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Phase II safety, tolerability, and dose selection study of isradipine as a potential disease-modifying intervention in early Parkinson's disease (STEADY-PD)

Authors

  • Parkinson Study Group

    Corresponding author
    1. Department of Neurology, Northwestern University Feinberg School of Medicine, Chicago, USA
    • Correspondence to: Dr. Tanya Simuni, Department of Neurology, Northwestern University Feinberg School of Medicine, 710 North Lake Shore Drive, 1126, Chicago, IL 60611, USA; tsimuni@nmff.org

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  • Funding agencies: Michael J. Fox Foundation (MJFF); Northwestern Memorial Foundation Dixon Priority award.

  • Relevant conflicts of interest/financial disclosures: J.D. Surmeier has a pending use patent for the use of dihydropyridine compounds in Parkinson's disease. The rest of the authors have nothing to report.

  • Full financial disclosures and author roles may be found in the online version of this article.

  • Members of the Parkinson Study Group are listed in the Appendix.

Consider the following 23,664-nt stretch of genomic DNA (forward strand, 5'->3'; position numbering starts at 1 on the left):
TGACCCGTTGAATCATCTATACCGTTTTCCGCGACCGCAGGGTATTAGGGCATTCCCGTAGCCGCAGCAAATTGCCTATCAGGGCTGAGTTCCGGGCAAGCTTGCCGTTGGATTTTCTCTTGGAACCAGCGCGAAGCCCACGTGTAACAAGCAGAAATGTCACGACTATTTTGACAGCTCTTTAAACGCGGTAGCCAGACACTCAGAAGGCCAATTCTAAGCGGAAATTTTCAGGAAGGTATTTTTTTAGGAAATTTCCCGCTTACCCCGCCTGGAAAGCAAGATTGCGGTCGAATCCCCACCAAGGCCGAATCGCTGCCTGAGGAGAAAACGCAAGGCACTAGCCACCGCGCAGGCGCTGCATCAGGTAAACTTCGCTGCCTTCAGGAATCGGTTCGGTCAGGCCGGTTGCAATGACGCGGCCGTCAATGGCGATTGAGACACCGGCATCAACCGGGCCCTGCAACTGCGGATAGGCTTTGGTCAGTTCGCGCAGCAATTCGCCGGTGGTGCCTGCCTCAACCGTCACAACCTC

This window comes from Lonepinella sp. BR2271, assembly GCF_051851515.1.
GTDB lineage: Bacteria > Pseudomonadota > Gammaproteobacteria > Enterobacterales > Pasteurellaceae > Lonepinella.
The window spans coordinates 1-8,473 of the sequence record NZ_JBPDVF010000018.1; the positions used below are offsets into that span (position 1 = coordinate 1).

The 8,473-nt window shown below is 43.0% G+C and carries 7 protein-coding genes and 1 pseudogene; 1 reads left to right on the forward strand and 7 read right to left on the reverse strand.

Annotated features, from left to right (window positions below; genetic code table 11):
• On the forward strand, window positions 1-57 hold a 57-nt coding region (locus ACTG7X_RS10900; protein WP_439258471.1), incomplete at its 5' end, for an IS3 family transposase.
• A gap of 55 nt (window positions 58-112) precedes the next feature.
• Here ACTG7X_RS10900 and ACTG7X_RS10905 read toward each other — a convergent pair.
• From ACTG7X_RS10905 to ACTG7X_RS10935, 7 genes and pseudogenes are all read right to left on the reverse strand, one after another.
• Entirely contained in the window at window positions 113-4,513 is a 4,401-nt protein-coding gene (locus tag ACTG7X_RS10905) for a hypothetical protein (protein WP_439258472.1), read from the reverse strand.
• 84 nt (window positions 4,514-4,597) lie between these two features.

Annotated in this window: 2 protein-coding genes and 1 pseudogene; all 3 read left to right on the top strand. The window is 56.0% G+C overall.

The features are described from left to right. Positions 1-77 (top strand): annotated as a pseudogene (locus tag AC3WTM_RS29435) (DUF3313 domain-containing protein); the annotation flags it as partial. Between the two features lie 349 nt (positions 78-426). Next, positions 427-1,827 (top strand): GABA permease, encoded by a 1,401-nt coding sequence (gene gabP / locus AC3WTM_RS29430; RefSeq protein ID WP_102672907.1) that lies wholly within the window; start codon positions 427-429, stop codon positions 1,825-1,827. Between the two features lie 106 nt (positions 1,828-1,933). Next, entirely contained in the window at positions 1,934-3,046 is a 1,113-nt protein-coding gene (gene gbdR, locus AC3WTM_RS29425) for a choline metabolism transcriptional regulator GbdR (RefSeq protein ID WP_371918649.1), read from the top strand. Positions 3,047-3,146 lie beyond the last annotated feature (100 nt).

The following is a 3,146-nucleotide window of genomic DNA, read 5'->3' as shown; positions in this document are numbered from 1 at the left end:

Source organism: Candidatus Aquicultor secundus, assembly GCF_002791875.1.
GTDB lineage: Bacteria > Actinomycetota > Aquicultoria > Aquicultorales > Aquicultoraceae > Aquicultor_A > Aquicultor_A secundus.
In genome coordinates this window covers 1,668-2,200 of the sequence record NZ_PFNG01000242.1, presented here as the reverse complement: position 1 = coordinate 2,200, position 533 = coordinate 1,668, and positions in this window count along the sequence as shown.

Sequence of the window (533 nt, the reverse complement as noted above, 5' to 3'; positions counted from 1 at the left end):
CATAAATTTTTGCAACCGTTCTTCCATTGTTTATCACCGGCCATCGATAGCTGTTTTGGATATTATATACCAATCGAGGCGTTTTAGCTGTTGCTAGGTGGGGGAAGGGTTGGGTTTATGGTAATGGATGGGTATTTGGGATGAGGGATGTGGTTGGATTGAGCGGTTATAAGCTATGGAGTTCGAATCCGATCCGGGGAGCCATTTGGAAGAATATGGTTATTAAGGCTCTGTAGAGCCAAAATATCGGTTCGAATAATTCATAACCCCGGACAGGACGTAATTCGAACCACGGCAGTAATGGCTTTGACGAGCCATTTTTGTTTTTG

ABSTRACT

Isradipine, a dihydropyridine calcium channel antagonist, has been shown to be neuroprotective in animal models of Parkinson's disease (PD). To establish a dosage of isradipine controlled-release (CR) that is tolerable and demonstrates preliminary efficacy for use in a future pivotal efficacy trial a Phase 2, randomized, double-blind, parallel group trial (Safety, Tolerability and Efficacy Assessment of Dynacirc CR in Parkinson Disease [STEADY-PD]) was undertaken in subjects with early PD not requiring dopaminergic therapy (dopamine agonists or levodopa) randomized 1:1:1:1 to 5, 10, or 20 mg of isradipine CR or matching placebo daily. The primary outcome was tolerability defined as no more than a 30% difference in the proportion of patients completing the study on the originally assigned dosage between an active and placebo group. If more than one isradipine dosage was tolerable, then a 3-point difference in total Unified Parkinson's Disease Rating Scale (UPDRS) change between baseline and week 52 (or time to sufficient disability to require dopaminergic therapy) was taken as a criterion for selection of the most desirable dosage for future study. STEADY-PD enrolled 99 subjects. The tolerability of isradipine was dose dependent: placebo, 25 of 26 patients (96%); 5 mg, 19 of 23 patients (83%); 10 mg 19 of 26 patients (73%); and 20 mg 9 of 24 patients (37%). There was no difference in change in UPDRS among dosages. The most common adverse events were peripheral edema (30) and dizziness (24). Isradipine 10 mg daily was the maximal tolerable dosage in this study of early PD. A large placebo-controlled trial will be necessary and is planned to assess efficacy of isradipine 10 mg daily to slow progression of PD disability. © 2013 International Parkinson and Movement Disorder Society.

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